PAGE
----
HLTA – Higher Level Teaching Assistant.

What is a HLTA and what should I know?


What is an HLTA?

A Higher Level Teaching Assistant (HLTA) is a role which holds more responsibilities than a Teaching Assistant role as they are required take responsibility of their own class group and more such as planning for planned absences with working within the SEN team, sometimes supervising other teaching assistants. The role of an HLTA was introduced around in 2003, following workforce reform to raise standards and tackle workload in the classrooms as teaching staff were struggling with lack of staff and funding.

HLTA is a great way to promote a positive learning environment as they are able to take ownership of small areas of teaching and learning support strategies helping the whole schools approach.

Have a look at the SETs write up on Effective Use of Teaching Assistants.

In the past school got funding towards training staff to become higher-level assistants or to attend courses. The TDA, the organisation who gives financing, to the local authorities and schools they would have to continue on and pay for training teaching assistants themselves.

How can you become an HLTA?

To become an HLTA you will need the support of your Headteacher and a Level 2 in Maths, English, and sometimes ICT. You would need to have some experience as a teaching assistant, with the ability to lead. After this, you will then need to get funding sometimes the school pay for the course for you. However, you can get self- fund the path as it costs around £450 – £700 You would have to complete a 3-day training course as well as an on-site assessment visit by an assessor. You would have to answer correctly to questions and know the 33 standards Higher Level Teaching Assistant questions.

Your responsibilities could include?

Manage other teaching assistants

Liaise with managers/teaching staff and teaching assistants

Hold regular team meetings with managed staff

Represent teaching assistants in teaching staff/management/other appropriate meetings

Undertake recruitment/induction/appraisal/training/mentoring for other teaching assistants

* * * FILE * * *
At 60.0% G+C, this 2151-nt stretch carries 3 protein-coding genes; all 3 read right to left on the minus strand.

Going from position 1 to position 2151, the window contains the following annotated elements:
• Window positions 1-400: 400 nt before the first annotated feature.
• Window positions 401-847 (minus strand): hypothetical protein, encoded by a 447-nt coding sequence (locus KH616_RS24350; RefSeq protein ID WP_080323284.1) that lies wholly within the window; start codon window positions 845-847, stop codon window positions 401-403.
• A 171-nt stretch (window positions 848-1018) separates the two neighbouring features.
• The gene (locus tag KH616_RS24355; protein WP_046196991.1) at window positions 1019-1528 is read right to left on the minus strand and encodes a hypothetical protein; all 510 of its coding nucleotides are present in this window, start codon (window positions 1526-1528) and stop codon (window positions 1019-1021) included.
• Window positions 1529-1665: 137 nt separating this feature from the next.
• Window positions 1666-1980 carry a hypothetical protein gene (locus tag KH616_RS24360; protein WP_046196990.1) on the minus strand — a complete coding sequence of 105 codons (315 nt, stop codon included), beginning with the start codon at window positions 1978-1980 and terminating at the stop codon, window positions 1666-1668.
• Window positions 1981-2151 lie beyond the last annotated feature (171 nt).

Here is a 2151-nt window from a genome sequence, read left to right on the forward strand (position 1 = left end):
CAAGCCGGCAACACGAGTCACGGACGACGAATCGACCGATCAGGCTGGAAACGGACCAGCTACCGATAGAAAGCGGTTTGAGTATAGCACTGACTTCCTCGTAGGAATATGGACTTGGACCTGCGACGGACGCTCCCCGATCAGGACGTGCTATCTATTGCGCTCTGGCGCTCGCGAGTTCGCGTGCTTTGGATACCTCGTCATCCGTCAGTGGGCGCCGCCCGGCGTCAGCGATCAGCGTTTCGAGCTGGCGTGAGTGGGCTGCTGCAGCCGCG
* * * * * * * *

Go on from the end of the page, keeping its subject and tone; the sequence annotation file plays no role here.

Comply with and assist with the development of policies and procedures relating to child

protection, health, safety and security, confidentiality and data protection, reporting all concerns to an appropriate person

Be aware of and support difference and ensure all pupils have equal access to opportunities to learn and develop

Contribute to the overall ethos/work/aims of the school

Establish constructive relationships and communicate with other agencies/professionals, in liaison with the teacher, to support achievement and progress of pupils

Attend and participate in regular meetings

Participate in training and other learning activities as required

Recognise own strengths and areas of expertise and use these to advise and support others

Be responsible for the provision of out of school learning activities within guidelines established by the school

Contribute to the identification and execution of appropriate out of school learning activities which consolidate and extend work carried out in class

Attend and participate in relevant meetings both during and after the school day as required

To continuously develop your own role, taking responsibility for identifying and addressing training and development needs

To carry out, as and when required, any additional tasks and responsibilities as are

reasonably compatible with this job description and its objectives

You may be asked to teach and plan for SEN learners and withdraw groups that require additional assistance with their learning. To do this, you will need to prepare, deliver and evaluate your work and others

What is the pay?

Depending on your location and the amount of responsibility you have the pay can range from £16,000 to £24,000. Plus more with management, SEN and other factors.

This is depending on your local authorities pay scale.

Tips: You should check with the Local Authority to fully understand the pay scales in your area. You can then cross-check this with your schools pay.

What is the next step?

You can go on to train as a teacher or an assessor. You could go into administration, family partnership, management ( Team Leader) or start teacher training. Such as a PGCE or other teacher training courses.


Got more questions? get in contact!


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What is a PGCE?

What is a PGCE? and what do I need to know.

What is a PGCE?

PGCE stands for a Post Graduate Certificate in Education. This course is for people who have a Level 6 to 7 Degree in their chosen subject to teach in.

The PGCE is two years part-time and one-year full time. This usually is academic years.

Part-time you would attend a classroom of trainee teachers and work on all your coursework in your own time. To take this course, you often need to be teaching at a school up to 150 hours a year.

Full time you would attend the classroom lessons 4 to 5 days a week, and you would work and complete all your work in and out of the classroom. Towards the end of the degree, you would do a 3 to 4-week placement. You might have to find this yourself, or your provider will find one for you or help.

Depending on the type of PGCE you go for you will have to apply to be a qualified teacher at the end of the PGCE. A PGCE is a qualification demonstrating your ability as a teacher and proving you have been trained as a teacher.

However, to become and qualified teacher you will need to apply for QTS or QTLS may have QTS. This is your licence to practice and proof of competence.

Some PGCE have QTS included in their PGCE. However, you must check this before applying for your PGCE as it is pricey to pay on your own.

For more information on QTS and QTLS subscribe.